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  • The original Rudolph did not have a red nose. In that day and age, red noses were seen as an indicator of chronic alcoholism and Montgomery Ward didn’t want him to look like a drunkard. To complete the original picture, he was almost named Reginald or Rollo.
  • The Christmas wreath was originally hung as a symbol of Jesus. The holly represents his crown of thorns and the red berries the blood he shed.
  • The three traditional colors of most Christmas decorations are red, green and gold. Red symbolizes the blood of Christ, green symbolized life and rebirth, and gold represents light, royalty and wealth.
  • Tinsel was invented in 1610 in Germany and was once made of real silver.
  • The oldest artificial Christmas trees date back to the late 1800s and were made of green raffia (think grass hula skirts) or dyed goose feathers. Next the Addis Brush Company used their machinery that wove toilet brushes to create pine-like branches for artificial Christmas trees that were less flammable and could hold heavier decorations.
  • ‘Jingle Bells’ – the popular Christmas song was composed by James Pierpont in Massachusetts, America. It was, however, written for thanksgiving and not Christmas.
  • Coca-Cola was the first company that used Santa Claus during the winter season for promotion.
  • Hallmark introduced their first Christmas cards in 1915.
  • The first recorded date of Christmas being celebrated on December 25th was in 336, during the time of the Roman Emperor Constantine. A few years later, Pope Julius I officially declared that the birth of Jesus would be celebrated on that day.
  • Santa Claus's sleigh is led by eight reindeer: Dasher, Dancer, Prancer, Vixen, Comet, Cupid, Dunder (variously spelled Donder and Donner), and Blixem (variously spelled Blixen and Blitzen), with Rudolph being a 20th-century inclusion.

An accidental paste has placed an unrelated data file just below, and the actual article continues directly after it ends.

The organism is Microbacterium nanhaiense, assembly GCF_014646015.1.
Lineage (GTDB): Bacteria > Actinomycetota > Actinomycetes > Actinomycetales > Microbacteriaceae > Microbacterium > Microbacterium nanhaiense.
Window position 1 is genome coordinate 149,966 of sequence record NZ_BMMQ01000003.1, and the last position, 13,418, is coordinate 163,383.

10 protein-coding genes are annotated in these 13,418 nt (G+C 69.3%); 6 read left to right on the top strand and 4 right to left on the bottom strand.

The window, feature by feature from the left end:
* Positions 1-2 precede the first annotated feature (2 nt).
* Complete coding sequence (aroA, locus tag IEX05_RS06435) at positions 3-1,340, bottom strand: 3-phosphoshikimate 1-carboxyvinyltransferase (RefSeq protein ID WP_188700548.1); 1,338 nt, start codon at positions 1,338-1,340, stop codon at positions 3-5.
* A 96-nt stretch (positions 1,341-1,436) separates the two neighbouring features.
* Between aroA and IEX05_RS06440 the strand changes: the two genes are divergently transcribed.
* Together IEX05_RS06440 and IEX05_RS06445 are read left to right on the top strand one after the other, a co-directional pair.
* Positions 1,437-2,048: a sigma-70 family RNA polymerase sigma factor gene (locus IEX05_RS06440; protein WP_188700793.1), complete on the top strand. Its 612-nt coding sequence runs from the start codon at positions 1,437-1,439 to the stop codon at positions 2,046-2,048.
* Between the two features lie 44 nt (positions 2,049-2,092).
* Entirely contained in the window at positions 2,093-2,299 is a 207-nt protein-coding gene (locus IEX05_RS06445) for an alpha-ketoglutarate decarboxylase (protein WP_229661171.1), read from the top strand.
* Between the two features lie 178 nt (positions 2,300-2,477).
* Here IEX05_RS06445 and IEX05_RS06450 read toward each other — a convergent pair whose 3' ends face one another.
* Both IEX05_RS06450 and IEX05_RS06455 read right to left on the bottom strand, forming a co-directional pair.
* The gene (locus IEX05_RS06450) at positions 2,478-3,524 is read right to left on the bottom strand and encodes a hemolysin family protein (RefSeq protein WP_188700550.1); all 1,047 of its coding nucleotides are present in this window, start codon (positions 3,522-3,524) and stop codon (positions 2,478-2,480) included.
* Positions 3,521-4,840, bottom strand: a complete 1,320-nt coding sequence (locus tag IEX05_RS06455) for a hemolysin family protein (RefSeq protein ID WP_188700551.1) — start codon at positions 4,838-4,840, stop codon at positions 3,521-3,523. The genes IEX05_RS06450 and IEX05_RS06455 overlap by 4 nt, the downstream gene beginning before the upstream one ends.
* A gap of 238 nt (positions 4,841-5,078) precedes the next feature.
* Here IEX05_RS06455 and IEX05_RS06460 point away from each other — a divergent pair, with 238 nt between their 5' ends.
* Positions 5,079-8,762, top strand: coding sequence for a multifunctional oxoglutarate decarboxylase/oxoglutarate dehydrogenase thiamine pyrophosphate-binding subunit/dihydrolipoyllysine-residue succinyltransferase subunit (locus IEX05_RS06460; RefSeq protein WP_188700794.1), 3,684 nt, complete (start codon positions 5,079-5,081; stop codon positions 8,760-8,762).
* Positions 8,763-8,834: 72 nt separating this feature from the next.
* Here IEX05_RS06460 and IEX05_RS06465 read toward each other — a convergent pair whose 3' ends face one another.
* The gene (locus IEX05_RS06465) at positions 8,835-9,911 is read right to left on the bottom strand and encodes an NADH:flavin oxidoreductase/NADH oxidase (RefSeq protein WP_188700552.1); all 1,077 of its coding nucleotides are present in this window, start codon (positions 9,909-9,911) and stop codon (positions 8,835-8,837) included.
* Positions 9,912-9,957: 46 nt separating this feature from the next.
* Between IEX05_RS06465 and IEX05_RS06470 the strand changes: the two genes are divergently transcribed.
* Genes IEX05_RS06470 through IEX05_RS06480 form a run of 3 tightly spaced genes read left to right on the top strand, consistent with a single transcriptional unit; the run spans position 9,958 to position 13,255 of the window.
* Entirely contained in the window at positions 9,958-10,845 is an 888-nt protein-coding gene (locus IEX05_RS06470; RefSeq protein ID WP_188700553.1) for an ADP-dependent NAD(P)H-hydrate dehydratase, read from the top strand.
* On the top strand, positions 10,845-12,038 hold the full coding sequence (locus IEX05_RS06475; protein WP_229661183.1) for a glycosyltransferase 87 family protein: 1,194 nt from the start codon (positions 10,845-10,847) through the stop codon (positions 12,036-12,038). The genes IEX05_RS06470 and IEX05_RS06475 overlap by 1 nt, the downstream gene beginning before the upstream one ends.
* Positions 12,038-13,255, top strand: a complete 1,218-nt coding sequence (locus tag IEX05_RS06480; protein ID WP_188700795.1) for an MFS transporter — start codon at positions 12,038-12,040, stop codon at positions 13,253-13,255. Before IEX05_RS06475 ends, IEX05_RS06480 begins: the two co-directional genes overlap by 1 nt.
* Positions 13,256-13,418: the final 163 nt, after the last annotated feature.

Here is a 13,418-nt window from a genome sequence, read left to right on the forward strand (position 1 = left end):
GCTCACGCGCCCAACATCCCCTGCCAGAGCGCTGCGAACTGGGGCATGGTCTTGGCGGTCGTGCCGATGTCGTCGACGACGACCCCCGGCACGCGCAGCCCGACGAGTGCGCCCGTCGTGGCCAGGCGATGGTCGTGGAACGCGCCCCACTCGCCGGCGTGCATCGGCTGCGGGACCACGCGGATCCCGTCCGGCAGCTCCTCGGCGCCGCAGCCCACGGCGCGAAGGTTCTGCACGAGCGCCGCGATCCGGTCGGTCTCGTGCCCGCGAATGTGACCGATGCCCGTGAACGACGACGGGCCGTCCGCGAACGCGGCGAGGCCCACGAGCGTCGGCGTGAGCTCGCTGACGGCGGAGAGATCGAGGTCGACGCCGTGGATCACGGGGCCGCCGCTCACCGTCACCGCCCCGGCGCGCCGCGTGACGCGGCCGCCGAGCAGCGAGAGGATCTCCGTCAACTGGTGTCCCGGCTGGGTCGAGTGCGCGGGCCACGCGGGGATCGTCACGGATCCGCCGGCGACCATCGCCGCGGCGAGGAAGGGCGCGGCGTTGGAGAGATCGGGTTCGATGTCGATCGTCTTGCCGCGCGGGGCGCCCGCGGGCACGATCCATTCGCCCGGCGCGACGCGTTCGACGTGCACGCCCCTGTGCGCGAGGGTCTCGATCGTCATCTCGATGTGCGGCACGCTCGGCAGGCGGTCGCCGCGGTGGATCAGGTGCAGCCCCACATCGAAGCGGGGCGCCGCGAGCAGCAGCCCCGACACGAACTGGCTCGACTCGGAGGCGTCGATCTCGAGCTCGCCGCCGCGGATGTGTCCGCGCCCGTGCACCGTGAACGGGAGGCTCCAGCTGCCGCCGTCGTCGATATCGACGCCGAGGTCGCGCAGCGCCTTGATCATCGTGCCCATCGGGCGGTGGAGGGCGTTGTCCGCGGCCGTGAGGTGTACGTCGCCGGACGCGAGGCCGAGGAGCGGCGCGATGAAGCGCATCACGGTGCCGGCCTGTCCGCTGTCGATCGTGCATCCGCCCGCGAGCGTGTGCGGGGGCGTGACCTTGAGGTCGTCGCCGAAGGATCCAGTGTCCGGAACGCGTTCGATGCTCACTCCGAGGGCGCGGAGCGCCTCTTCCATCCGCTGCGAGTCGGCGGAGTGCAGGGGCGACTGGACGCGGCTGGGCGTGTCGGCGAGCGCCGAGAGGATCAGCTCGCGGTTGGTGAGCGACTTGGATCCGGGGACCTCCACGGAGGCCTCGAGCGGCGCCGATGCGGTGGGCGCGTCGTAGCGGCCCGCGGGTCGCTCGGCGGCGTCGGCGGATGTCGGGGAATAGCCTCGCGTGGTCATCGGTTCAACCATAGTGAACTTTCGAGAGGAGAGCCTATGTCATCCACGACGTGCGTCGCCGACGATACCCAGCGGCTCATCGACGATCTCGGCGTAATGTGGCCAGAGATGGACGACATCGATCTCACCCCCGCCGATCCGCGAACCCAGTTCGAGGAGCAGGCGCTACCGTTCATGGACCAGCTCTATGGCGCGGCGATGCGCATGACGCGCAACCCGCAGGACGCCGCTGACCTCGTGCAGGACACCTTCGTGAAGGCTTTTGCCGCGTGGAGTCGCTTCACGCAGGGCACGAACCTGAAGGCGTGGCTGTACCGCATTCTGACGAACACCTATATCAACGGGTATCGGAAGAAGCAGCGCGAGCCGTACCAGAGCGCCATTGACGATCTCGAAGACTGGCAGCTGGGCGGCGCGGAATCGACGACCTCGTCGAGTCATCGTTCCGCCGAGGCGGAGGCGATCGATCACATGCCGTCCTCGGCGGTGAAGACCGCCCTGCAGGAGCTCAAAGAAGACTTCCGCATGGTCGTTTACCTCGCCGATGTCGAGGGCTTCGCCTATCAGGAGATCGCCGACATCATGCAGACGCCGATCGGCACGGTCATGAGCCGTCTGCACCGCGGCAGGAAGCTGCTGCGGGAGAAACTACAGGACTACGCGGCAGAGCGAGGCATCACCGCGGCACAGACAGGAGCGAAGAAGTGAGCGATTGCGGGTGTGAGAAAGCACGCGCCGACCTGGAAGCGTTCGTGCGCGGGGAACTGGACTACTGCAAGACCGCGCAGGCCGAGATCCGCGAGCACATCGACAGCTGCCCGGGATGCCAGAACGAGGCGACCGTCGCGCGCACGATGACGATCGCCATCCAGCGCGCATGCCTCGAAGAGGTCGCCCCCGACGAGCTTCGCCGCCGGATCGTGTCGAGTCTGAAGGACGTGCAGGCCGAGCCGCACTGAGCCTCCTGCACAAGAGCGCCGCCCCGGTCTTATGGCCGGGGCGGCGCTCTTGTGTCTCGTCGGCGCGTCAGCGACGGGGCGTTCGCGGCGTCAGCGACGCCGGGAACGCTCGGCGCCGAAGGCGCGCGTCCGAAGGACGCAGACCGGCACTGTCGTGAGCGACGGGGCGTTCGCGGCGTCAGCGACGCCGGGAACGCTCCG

• Outdoor Christmas lights on homes evolved from decorating the traditional Christmas tree and house with candles during the Christmas season. Lighting the tree with small candles dates back to the 17th century and originated in Germany before spreading to Eastern Europe.
  • That big, jolly man in the red suit with a white beard didn’t always look that way. Prior to 1931, Santa was depicted as everything from a tall gaunt man to a spooky-looking elf. He has donned a bishop's robe and a Norse huntsman's animal skin. When Civil War cartoonist Thomas Nast drew Santa Claus for Harper's Weekly in 1862, Santa was a small elflike figure who supported the Union. Nast continued to draw Santa for 30 years, changing the color of his coat from tan to the red he’s known for today.
  • Christmas 2018 countdown has already begun. Will you be ready???
  • Why do we love Christmas? It's all about the traditions. In this chaotic world we can miss the "good old days." Christmas reminds us of that time.
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Creepy? If you see it that way, I guess so, but that is one of my favorite Santas. When you see his face close up, he is just as sweet as can be (the one I have is Beco).

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Beco made two color variations and two sizes of that Santa and General Foam made one that I recall of at the moment. You can see the Beco Santas here

http://web.mac.com/kevinprovost/blow-molded/Beco_-_Santa_Claus.html

The General Foam one is shown here.

http://web.mac.com/kevinprovost/blow-molded/General_Foam_-_Santa_Claus.html

Mel

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Guest A.F.NUT

looks kinda creepy...

Up close he is a very cute santa! He is one of my favorite mid size santas. Tom

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I live in South Mississippi. The only blowmold that I saw in any store was at Wal-Mart and it was a poorly painted Santa. Does anyone know of a website or a place that sells a good quality blowmold? I would like to put a Santa by my front door next year. Thanks for the help.

-K-

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Guest A.F.NUT

My box is stamped 8/7/63 I dont know if that was the first year he was made though. Tom

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When I was about 12 I got this guy and at the time I didnt appreciate molds as much as I did then and he was already cracked on the left and right sides of his "Fluff" on his coat. I put him out one christmas and the snow made him colapse and crack into two. My dad just threw it away. When I look back, its one of those "Ahhh, What the Heck was I thinking?!?!?" moments, right along with why didnt I buy more molds when Menards had them!! :mad:

sorry for getting off topic gang :rolleyes:

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Guest A.F.NUT

Mine has a crack on top of his hat, Beco plastic must not have been as durable as the others some of my Beco angels have some little cracks too. I too have regretted throwing away some older molds. Tom

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